California Hospital News Roundup for Feb. 15, 2008
Children's Hospital Oakland is looking for a new source of funding to help finance a $700 million expansion after county voters recently rejected a parcel tax, according to Mary Dean, senior vice president of the hospital, the Oakland Tribune reports.
The expansion relied on $300 million from either of two $2-per-month county parcel tax measures. The project would increase the hospital's patient bed capacity and allow it to meet state building standards for earthquake safety.
Dean said the project now has a "$300 million hole" in funding. She added, "We have to go back to the drawing board. We're at ground zero" (Metinko, Oakland Tribune, 2/14).
John Muir Health has opened its new emergency department as part of a $621 million project to expand the hospital's services and meet state building standards for earthquake safety, the East Bay Business Times reports.
The new ED has bed capacity of 21, which will further expand to 44 by the end of 2011. The hospital also is building a five-story patient-care tower, which officials hope to complete within three years.
The new tower will increase the hospital's overall bed count from 324 to 416, including 230 new private patient rooms. The facility also will add:
- New surgical sites;
- Critical care rooms; and
- An intensive care unit neonatal nursery (Hogarth, East Bay Business Times, 2/8).
CMS has rejected Kaiser Permanente Medical Center's initial response to a federal report that criticized the hospital's oversight of medical staff, agency officials said last week, the Fresno Bee reports.
Kaiser has submitted a second report, called a corrective plan of action. CMS could cut off Medicare and Medicaid reimbursements to the hospital if the oversights are not addressed.
Rufus Arthur, hospital and community care operations manager for a CMS office in San Francisco, said the hospital's original plan of correction did not "address the deficiencies that were cited" in the federal report following an inspection (Correa, Fresno Bee, 2/9).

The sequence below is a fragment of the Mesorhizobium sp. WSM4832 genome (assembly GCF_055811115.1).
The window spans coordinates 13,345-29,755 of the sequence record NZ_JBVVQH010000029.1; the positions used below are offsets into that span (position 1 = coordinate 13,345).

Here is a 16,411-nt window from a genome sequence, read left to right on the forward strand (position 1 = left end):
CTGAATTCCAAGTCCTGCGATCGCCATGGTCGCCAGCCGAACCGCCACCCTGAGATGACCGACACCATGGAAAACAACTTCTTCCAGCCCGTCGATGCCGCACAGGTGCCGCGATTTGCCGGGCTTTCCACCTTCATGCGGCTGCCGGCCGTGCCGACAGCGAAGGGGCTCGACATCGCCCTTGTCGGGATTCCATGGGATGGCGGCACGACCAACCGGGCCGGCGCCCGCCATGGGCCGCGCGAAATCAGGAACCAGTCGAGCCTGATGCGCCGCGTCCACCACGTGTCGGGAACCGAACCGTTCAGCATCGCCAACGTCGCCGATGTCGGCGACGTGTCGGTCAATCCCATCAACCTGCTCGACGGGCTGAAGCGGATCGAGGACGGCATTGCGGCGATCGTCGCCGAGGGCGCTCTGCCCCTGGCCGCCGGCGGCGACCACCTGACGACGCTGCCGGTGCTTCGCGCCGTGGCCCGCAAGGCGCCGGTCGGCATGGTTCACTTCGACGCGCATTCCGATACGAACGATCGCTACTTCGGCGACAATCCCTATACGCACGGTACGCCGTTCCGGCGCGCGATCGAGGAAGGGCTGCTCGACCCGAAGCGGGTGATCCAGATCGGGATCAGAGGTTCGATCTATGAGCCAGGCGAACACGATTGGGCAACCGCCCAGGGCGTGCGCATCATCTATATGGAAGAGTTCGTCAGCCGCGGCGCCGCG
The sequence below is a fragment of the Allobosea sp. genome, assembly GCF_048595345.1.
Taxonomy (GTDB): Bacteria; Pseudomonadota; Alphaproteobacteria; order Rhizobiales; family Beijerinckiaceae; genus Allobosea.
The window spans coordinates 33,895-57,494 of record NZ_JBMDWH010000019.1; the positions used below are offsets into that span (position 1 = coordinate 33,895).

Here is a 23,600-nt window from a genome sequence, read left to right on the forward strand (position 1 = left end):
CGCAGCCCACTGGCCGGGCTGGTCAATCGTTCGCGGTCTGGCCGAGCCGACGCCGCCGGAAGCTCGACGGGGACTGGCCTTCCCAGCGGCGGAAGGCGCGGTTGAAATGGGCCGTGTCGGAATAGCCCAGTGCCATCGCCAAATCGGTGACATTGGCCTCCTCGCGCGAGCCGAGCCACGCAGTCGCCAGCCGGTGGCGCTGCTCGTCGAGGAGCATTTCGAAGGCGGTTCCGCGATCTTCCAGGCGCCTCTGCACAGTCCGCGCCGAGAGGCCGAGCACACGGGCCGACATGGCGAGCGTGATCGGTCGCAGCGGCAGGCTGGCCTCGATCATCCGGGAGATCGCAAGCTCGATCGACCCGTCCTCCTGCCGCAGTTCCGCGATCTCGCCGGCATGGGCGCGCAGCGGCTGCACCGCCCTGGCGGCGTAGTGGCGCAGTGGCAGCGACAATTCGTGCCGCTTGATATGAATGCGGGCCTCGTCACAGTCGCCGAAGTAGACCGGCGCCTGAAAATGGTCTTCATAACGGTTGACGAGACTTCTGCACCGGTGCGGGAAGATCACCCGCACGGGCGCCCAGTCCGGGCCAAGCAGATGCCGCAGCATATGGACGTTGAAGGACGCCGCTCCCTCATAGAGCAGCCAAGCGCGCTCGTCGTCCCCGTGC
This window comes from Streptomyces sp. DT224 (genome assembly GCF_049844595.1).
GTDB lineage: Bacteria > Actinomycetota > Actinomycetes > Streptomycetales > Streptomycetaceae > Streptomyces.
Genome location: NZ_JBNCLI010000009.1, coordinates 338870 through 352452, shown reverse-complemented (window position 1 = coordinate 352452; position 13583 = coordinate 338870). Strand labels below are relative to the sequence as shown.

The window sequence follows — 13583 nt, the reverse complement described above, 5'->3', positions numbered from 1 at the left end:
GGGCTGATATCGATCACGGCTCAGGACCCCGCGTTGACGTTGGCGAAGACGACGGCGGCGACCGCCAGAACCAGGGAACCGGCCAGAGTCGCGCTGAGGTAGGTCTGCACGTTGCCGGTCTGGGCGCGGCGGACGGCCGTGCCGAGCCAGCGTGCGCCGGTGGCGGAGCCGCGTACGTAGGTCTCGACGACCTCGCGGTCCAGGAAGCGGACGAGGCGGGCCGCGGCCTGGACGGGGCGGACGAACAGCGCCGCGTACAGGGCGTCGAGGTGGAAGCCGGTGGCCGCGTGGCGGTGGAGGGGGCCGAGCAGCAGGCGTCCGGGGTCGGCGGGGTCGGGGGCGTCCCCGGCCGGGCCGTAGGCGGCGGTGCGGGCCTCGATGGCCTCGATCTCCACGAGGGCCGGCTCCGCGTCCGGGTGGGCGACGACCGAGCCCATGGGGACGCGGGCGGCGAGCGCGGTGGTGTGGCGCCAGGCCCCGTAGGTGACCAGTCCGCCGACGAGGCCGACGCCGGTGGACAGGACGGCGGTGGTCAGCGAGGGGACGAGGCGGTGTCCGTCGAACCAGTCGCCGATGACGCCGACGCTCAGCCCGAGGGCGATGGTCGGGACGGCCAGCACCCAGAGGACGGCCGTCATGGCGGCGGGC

Kaweah Delta Hospital is applying for designation as a Level III trauma center from the Central California Emergency Medical Services Agency, the Bee reports.
To receive Level III designation, the hospital must meet certain requirements such as having anesthesiologists available on short notice and a trained trauma team with surgeons specializing in general and orthopedic surgery.
Lindsay Mann, CEO of Kaweah, said the hospital will work with local orthopedic surgeons to recruit more orthopedic trauma specialists.
If approved, the facility would fill a 110-mile gap in trauma services between Community Regional Medical Center in Fresno and Kern Medical Center in Bakersfield (Sheehan, Fresno Bee, 2/11).
Mission Hospital is the first hospital in California and fourth in the U.S. to offer new technology that uses ultrasound to help treat irregular heartbeat, the Orange County Register reports.
The 3-D, real-time heart-mapping procedure uses ultrasound to identify the origin of irregular heartbeats, allowing doctors to then cauterize the tissues causing the malfunctions.
The procedure is part of a $4 million system upgrade to the hospital's electrophysiology lab (Ritchie, Orange County Register, 2/11).